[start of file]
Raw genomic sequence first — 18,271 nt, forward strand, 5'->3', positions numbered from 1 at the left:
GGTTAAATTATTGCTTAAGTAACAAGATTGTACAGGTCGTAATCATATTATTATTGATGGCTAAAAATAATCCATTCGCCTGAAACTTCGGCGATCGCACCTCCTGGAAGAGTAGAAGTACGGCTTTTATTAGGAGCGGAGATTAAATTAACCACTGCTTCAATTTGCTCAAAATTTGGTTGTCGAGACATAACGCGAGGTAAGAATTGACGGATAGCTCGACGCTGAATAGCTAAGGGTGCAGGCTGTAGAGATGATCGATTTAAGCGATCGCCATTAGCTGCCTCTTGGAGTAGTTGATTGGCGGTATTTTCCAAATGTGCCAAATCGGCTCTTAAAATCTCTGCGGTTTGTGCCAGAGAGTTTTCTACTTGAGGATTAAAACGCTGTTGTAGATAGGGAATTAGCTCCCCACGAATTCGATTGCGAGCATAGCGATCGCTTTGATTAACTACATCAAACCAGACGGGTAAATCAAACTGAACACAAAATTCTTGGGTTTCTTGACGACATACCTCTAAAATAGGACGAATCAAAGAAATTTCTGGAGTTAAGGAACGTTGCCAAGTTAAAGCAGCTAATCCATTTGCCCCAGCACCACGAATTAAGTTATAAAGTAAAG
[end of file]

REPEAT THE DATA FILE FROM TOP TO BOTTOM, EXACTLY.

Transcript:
Raw genomic sequence first — 18,271 nt, forward strand, 5'->3', positions numbered from 1 at the left:
GGTTAAATTATTGCTTAAGTAACAAGATTGTACAGGTCGTAATCATATTATTATTGATGGCTAAAAATAATCCATTCGCCTGAAACTTCGGCGATCGCACCTCCTGGAAGAGTAGAAGTACGGCTTTTATTAGGAGCGGAGATTAAATTAACCACTGCTTCAATTTGCTCAAAATTTGGTTGTCGAGACATAACGCGAGGTAAGAATTGACGGATAGCTCGACGCTGAATAGCTAAGGGTGCAGGCTGTAGAGATGATCGATTTAAGCGATCGCCATTAGCTGCCTCTTGGAGTAGTTGATTGGCGGTATTTTCCAAATGTGCCAAATCGGCTCTTAAAATCTCTGCGGTTTGTGCCAGAGAGTTTTCTACTTGAGGATTAAAACGCTGTTGTAGATAGGGAATTAGCTCCCCACGAATTCGATTGCGAGCATAGCGATCGCTTTGATTAACTACATCAAACCAGACGGGTAAATCAAACTGAACACAAAATTCTTGGGTTTCTTGACGACATACCTCTAAAATAGGACGAATCAAAGAAATTTCTGGAGTTAAGGAACGTTGCCAAGTTAAAGCAGCTAATCCATTTGCCCCAGCACCACGAATTAAGTTATAAAGTAAAG